The newly-announced plan to consolidate the city's African-American vote could dramatically change the race for Chicago mayor. ABC7 got word of it during a forum for black mayoral candidates broadcast Wednesday on a South Side radio station.
WVON host Cliff Kelly held a month-old Chicago Defender front page that put the situation in perspective. Illinois state Sen. James Meeks, former U.S. Sen. and former ambassador Carol Mosely Braun and Congressman Danny Davis could split Chicago's black vote. And it's projected to be 40-45-percent of all the ballots cast.
"A mayor has to be a mayor for all of Chicago. Harold Washington was very clear about that," said Mosely Braun.
Braun, Meeks and Davis were asked by telephone for reasons why they think Chicago needs a black mayor.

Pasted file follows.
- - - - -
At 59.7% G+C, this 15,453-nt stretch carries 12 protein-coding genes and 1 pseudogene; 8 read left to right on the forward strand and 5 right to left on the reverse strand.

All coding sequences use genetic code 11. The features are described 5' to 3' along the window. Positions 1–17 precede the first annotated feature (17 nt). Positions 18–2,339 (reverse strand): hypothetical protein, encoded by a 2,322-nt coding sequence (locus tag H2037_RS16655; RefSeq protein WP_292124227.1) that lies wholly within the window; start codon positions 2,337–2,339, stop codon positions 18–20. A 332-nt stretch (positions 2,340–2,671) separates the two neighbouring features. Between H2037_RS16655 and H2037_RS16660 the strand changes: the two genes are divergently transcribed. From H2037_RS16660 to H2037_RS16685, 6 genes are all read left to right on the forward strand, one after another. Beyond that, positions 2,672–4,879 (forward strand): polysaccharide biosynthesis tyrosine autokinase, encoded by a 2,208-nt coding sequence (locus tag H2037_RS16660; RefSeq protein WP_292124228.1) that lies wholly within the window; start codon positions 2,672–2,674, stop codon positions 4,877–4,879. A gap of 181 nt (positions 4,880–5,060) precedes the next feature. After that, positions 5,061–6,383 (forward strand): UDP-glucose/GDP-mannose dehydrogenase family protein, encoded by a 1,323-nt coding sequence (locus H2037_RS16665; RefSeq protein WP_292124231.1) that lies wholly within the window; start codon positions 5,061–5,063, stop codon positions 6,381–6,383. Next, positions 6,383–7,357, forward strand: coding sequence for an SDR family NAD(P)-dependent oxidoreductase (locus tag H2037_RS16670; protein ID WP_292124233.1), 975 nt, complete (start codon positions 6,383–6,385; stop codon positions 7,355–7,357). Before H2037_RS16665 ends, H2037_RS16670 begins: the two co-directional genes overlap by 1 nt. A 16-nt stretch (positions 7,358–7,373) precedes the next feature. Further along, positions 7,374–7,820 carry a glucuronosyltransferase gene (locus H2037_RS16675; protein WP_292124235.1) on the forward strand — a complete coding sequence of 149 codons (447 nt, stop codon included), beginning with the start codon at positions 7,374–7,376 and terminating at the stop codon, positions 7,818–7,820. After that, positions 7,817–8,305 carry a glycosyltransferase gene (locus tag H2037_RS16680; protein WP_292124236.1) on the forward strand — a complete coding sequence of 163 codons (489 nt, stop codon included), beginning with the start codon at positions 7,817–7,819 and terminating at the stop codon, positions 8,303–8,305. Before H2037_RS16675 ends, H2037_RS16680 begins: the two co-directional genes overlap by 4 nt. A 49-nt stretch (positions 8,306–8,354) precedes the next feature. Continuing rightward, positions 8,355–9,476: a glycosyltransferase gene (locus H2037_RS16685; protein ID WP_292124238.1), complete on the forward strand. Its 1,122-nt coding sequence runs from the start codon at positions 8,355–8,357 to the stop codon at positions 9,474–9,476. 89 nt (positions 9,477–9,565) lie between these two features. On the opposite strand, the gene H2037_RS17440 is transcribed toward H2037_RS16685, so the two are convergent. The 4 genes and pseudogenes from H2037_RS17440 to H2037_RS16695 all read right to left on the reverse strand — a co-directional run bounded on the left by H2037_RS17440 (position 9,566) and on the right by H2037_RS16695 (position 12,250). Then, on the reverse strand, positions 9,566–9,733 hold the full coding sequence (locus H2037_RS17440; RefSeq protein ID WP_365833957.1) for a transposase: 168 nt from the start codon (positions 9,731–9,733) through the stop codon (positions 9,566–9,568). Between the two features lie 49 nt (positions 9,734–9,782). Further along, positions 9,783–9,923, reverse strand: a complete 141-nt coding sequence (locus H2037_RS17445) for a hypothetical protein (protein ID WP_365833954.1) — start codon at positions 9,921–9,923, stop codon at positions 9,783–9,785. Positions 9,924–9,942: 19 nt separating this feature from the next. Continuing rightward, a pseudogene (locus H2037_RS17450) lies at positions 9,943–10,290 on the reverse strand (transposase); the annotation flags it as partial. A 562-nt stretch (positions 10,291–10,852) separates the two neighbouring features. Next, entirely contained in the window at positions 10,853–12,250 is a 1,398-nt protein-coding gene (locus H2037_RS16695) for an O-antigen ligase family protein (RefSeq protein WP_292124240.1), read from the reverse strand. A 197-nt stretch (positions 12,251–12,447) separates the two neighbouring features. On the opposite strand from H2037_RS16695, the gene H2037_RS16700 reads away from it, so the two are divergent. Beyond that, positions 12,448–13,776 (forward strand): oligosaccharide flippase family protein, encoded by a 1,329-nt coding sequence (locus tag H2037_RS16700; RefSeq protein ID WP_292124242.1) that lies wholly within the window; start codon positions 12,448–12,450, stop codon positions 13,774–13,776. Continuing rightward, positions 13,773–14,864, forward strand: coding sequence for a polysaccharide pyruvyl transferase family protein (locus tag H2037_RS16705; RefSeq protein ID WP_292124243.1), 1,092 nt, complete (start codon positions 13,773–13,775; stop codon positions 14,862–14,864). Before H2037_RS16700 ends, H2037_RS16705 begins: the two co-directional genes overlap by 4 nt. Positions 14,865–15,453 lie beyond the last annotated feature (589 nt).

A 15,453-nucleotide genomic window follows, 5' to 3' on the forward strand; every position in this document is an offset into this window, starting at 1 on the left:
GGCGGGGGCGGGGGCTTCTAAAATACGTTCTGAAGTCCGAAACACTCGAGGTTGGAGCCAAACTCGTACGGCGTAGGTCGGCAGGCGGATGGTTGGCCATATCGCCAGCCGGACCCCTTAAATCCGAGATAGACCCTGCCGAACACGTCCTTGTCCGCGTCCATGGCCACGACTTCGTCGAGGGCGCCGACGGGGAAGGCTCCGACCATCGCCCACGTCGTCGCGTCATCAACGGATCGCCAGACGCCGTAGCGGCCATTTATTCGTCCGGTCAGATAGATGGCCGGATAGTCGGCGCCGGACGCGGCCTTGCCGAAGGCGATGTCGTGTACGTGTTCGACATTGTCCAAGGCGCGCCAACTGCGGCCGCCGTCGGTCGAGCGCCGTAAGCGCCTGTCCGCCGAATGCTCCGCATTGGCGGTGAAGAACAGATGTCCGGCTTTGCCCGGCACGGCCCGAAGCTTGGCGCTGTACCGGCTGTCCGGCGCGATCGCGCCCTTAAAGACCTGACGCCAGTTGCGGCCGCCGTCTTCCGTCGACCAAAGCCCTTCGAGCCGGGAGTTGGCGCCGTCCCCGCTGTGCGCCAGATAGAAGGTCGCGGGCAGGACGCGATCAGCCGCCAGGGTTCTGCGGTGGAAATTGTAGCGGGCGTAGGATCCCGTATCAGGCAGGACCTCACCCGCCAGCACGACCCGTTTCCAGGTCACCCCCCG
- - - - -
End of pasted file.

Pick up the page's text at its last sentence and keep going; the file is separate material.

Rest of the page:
"The city of chicago is in need of balanced leadership. That is, somebody who will bring the city as close together as it can possibly come," said Rep. Davis.
"We were dismal as it relates to African-Americans receiving city contracts. We were 8-percent last year, with 7-percent this year," said Meeks.
But a Chicago Tribune poll reports that former White House chief of staff Rahm Emanuel has a wide lead in the black plurality city. Emanuel has 32-percent to Davis and Gery Chico who are tied at 9-percent, Meeks at 7-percent, Braun at 6-percent and Miguel del Valle at 3-percent. If no candidate gets 50-percent plus one on February 22, the top two finishers will compete in a runoff.
"There'll be a great possibility that there might not be an African-American candidate, only the top two," Kelly said.
On the air, Senator Meeks suggested that by December 21, the leading African-American candidates should decide among themselves who has the best chance to win.
"A serious discussion about who's raised money, a serious discussion about who's in front," said Meeks.
"We would automatically come together. I certainly don't have problem with that at all," said Davis.
" I'm in it to win it. I'm in it to the end, " said Mosely Braun.
The Tribune survey also found 30-percent of the city's voters undecided on the race for mayor.